The holiday season is here, and with it the mass amounts of consumer shopping tied to gift-giving, or just personal spending at a discounted price. While terms like Black Friday and Cyber Monday are synonymous with post-Thanksgiving consumer spending sparked by widespread sales, real estate shoppers are no strangers to home-buying during the holiday season, regardless of their location.
With seasonal real estate transactions come serious buyers and sellers who are ultra-motivated to spend their money and close quickly.
“Many times, when you have clients who are looking during the holidays, they are really serious buyers. After all, most people are out shopping or preparing for the family feast,” says Nancy Lulejian Starczyk, president of the Southland Regional Association of REALTORS® in Van Nuys, Calif. “Additionally, the buyer may need to buy before the year is out, or they want to be in their new home to bring in the new year.”
Sarah Gustafson, president of the REALTOR® Association of Central Massachusetts, agrees with motivation being the underlying factor for those who stick around in a winter market.
“You have less inventory, but the inventory that you have is more motivated,” says Gustafson. “With snow and muddy boots coming through a home, sellers won’t put their home on the market unless they are motivated. And the same goes for buyers—if they are out at this time of year, they are very motivated.”
Often, the motivation stems from buyers who just want to get into a home before Thanksgiving, Hanukkah, Christmas or other holidays. And sellers want it done and closed by end of year, which is especially true for luxury or distressed properties, according to Bruce Elliot, president of the Orlando Regional REALTOR® Association.
In some instances, the added motivation of sellers and buyers leads to smoother and faster closings during the holiday season.
“Sellers who are willing to be in ‘show condition’ during the holidays are just as serious as the buyers who are looking. It’s a great time for both parties to be open to negotiating a mutually acceptable and timely sale,” says Lulejian Starczyk.
During this time of year, many markets are also dealing with tight inventory, which adds a competitive twist for buyers that have to deal with multiple offer situations. The impetus for selling can also be heightened in states that experience a noticeable drop in temperature during the winter months.
“The one thing that is really driving the market is the lack of inventory,” says Matt Akers, owner and managing broker of Rainbow Realty and president of the Lafayette Regional Association of REALTORS® in Indiana. “I think the people that are going ahead and putting their homes on the market [are] trying to get through the winter.”
Holiday homebuyers, just like the swarms of Black Friday midnight shoppers, tend to be part of the younger generations, although sources say all types of homebuyers are looking for similar things, regardless of time of year.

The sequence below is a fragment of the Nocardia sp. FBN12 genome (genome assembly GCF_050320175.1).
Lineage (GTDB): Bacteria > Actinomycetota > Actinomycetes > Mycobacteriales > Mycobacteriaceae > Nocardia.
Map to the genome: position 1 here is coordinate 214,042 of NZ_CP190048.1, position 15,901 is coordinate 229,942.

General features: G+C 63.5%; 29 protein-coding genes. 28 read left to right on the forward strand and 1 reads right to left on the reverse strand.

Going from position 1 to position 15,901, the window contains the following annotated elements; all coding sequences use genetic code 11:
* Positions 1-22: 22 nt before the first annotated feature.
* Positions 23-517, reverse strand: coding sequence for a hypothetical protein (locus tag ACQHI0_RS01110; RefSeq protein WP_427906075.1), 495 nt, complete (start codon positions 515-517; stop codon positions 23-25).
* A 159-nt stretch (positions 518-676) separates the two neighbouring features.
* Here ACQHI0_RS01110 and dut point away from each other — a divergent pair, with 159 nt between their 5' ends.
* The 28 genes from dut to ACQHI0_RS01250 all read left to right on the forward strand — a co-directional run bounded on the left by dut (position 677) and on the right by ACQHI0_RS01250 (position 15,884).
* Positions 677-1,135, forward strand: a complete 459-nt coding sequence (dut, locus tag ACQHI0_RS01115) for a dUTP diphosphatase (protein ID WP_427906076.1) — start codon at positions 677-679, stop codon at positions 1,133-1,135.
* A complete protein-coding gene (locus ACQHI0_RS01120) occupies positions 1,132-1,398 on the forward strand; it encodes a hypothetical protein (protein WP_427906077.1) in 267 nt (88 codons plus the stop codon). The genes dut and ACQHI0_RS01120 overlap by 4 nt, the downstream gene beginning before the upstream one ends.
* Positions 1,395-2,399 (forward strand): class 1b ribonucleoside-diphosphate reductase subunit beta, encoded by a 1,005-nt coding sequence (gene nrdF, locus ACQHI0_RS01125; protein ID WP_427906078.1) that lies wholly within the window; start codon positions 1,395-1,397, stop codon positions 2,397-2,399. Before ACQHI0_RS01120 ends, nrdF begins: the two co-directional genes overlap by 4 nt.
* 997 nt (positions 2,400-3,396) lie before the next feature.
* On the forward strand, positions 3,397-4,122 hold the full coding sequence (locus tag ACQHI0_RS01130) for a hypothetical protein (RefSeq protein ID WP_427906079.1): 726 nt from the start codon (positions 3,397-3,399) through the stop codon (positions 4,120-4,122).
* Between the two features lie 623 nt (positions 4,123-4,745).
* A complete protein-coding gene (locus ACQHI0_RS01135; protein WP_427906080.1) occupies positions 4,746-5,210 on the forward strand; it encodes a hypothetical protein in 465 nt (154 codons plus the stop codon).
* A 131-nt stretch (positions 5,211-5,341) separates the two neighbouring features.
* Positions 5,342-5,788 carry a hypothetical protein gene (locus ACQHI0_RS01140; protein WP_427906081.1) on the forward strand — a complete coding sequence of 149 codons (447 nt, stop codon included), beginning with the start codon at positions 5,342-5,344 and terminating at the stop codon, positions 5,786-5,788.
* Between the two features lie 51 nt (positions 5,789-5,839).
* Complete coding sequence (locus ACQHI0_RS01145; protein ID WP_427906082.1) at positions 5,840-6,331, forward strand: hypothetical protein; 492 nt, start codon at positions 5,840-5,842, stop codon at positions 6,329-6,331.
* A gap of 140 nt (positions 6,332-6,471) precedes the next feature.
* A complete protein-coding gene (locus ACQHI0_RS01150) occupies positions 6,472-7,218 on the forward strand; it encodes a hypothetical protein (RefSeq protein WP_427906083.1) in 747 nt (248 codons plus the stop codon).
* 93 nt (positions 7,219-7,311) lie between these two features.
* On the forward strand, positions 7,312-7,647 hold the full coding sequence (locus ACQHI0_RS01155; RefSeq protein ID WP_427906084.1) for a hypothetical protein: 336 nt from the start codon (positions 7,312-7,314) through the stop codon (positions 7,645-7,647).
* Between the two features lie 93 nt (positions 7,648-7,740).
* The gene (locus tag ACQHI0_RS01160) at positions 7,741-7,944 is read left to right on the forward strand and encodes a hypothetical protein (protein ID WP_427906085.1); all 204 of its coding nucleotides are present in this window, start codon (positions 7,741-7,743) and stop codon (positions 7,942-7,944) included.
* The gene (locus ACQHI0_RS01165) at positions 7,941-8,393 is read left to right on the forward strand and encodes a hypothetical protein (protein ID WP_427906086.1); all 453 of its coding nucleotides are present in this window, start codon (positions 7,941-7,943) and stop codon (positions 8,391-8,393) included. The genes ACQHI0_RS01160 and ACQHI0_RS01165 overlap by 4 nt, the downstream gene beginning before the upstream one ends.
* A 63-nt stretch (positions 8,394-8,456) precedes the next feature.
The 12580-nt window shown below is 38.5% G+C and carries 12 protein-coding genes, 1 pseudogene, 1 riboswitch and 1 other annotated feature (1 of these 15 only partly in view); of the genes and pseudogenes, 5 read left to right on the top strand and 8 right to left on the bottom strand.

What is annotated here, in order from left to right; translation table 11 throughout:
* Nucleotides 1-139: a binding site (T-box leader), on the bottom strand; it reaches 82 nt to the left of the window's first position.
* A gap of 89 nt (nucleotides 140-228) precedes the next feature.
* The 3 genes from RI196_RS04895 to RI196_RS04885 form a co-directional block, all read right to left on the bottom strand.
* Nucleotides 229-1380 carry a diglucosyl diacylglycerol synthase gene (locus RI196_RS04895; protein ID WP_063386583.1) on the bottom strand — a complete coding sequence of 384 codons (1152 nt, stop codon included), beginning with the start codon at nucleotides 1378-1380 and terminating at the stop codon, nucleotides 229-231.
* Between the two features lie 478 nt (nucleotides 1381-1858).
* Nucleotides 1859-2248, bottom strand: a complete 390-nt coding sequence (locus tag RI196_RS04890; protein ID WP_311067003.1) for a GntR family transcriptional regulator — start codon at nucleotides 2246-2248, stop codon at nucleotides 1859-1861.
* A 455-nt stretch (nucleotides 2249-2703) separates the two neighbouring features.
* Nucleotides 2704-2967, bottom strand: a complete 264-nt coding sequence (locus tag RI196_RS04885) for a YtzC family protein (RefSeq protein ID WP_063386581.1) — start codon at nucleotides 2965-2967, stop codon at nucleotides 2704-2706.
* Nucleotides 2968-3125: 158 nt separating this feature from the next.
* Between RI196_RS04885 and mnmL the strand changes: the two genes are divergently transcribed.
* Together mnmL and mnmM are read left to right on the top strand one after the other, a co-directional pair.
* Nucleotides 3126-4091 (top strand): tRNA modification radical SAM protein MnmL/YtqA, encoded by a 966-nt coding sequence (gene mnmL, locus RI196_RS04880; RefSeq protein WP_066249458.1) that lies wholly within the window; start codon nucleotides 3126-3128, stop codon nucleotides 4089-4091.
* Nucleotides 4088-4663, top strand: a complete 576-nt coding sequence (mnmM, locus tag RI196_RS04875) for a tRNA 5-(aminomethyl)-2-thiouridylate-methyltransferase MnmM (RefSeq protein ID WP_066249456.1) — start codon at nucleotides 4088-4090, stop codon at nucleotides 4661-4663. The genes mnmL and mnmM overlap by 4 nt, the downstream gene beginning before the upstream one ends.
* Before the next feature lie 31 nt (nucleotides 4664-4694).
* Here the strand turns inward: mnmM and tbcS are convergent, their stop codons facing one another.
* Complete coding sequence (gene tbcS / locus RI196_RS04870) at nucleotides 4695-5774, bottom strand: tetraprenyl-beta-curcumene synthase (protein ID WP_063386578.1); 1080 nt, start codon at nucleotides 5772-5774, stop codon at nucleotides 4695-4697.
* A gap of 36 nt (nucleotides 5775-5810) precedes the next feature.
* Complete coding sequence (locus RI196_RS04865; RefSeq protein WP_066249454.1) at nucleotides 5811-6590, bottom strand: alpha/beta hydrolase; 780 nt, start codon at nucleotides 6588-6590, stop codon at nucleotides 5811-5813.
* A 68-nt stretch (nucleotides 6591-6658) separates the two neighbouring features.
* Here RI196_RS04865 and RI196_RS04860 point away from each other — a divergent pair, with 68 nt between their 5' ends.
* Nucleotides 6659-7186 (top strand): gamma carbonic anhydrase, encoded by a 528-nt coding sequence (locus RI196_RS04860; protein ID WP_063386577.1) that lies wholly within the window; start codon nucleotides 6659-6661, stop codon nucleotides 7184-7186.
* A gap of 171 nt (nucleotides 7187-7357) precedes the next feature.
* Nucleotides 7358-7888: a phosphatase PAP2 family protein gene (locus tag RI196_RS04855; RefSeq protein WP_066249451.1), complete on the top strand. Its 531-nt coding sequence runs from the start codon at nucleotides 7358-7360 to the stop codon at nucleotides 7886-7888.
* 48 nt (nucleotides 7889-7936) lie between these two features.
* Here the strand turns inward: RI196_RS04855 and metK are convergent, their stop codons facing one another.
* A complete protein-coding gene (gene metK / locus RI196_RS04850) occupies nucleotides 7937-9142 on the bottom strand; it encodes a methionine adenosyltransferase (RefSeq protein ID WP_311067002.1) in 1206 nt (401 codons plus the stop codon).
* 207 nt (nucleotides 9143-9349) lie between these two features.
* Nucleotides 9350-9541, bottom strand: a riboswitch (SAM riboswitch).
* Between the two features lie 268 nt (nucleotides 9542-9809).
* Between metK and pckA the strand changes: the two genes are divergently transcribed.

“Millennials now outnumber the baby boomers. And interestingly enough, they are both looking for the same features in the home. Both are looking for walkability to shopping, entertainment, restaurants, transit and medical facilities,” says Lulejian Starczyk.
Of course, this can differ by location. In Florida, for instance, the baby boomer generation is flocking toward warmer weather during the winter months in search of retirement properties.
“In some areas outside of Orlando, it’s a seasonal spike in the retirement areas. The snowbirds are coming down and their activity is picking up. Seasonal rent literally doubles,” says Elliot.
Holiday home-buying also puts consumers in a different state of mind. Akers believes reverse psychology comes into play, stating that winter buyers come up with opposing views of summer buyers to find reasons to buy and tough it out in a slow market.
Since the home-buying and -selling is happening during such a sale-centric time of year, both sides are looking for a good deal. And according to real estate professionals, that doesn’t always mean the best price.
“A great deal is when you walk away from closing and you’re thrilled,” says Akers, clarifying that today’s buyers and sellers have more than enough information to determine whether they are getting a fair deal because of the available technology and internet sources. “There are a lot of educated buyers and sellers out there. They know more than they’ve ever have,” he adds.
Lulejian Starczyk, on the other hand, says being aware of comps and working with an agent is essential to getting a good deal.
“Knowing the market and paying a ‘fair market value’ is always advisable,” she says, emphasizing that hiring a REALTOR® is the only way to ensure that consumers have the data necessary for making an informed purchasing or selling decision.
Meanwhile, Elliot believes a good deal is tied to a positive emotional response. “The emotion and the excitement is long forgotten when buying the wrong home. [Real estate] is an emotional process, and as long as it’s the right home for the client, and meets the family’s needs, there is no perfect everything.”
While homes don’t necessarily have reduced price tags on them during the holidays like electronics do on Black Friday or Cyber Monday, there is a heightened sense of urgency and an impact on a transaction’s dynamics when buying or selling during this time of year. Many agents look forward to the holiday season because of the opportunities afforded by less inventory and the added drive.
“It’s my favorite time of the year to do business because everyone is so motivated,” says Gustafson.
Liz Dominguez is RISMedia’s associate content editor. Email her your real estate news ideas at firstname.lastname@example.org.
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